Having spent a fair number of my teenage years posting my life away on LiveJournal, I never actually thought about how my youthful indiscretions were being shared with my friends. I know that each LJ page had its own RSS feed, and whether or not that's how the content was actually loaded for the purposes of friend pages, here I am working on setting up my own RSS feed. It looks like most websites use third party services or server-side scripts to automatically generate the XML without the webmaster's intervention, but what fun would that be? Typing into text editors directly is part of what made the old web feel artisanal. These are farm-to-table keystrokes, people.
Ultimately, alongside the rest of my neocities journey, this is probably an exercise in reminding myself why services like Wattpad and WordPress have become so overwhelmingly popular. Coding things by hand requires a great deal of fiddling, and that effort into the technical side of creation can ultimately stifle the creative process. There are a few articles by other neo-citizens about the lack of rich content on the site. Several claim that form has overshadowed function, with nostalgia-tinted layouts and personal profiles being overly-represented on this service. I can't say anything there; this site is currently about half nostalgic web design and half my personal profile. Even my song translations are mostly of songs that other people have already translated elsewhere on the Internet. I don't think something has to be unique to be meaningful, though. Sometimes we just need an empty canvas and a willing audience.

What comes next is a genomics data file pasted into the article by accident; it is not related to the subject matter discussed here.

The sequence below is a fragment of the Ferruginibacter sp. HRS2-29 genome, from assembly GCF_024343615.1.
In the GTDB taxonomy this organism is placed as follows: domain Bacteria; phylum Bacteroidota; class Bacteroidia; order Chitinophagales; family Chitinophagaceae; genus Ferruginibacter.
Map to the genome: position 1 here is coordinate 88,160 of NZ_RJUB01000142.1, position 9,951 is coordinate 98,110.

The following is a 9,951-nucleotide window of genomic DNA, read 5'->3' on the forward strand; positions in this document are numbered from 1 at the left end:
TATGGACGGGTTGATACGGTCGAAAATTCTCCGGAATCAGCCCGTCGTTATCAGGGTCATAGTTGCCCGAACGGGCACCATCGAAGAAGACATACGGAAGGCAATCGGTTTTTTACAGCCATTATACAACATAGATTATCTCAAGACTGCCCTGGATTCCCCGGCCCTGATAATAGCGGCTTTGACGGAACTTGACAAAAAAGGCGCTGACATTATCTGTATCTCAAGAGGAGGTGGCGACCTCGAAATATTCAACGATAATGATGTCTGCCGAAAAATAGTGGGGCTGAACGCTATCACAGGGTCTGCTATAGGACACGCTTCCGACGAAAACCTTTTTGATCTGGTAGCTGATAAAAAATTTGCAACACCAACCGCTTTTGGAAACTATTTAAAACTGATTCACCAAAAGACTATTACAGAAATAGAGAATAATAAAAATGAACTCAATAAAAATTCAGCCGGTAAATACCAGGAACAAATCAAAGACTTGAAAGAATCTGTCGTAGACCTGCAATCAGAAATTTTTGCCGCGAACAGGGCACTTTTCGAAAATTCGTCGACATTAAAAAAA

It would be wonderful if everyone could post as cavalierly to personal, decentralized websites as they can to their Facebook profile. If we all used XMPP clients to chat and RSS to keep connected about daily goings-on, we'd have a much healthier online society. But the tradeoff for that is useability. I don't expect my friends to take time out of their busy lives to learn how to build a website from scratch any more than I expect them to pitch in to buy some server space to set up our own Mastodon instance. I'm techie enough for all of us, and even I haven't gone that far. It is a little lonely to wonder if we'll ever have alternatives to data farming hellsites which can also keep up with the useability of their commercial cousins, though. In the meantime, I'll keep trying to figure out how to be the change I want to see in the world, I guess.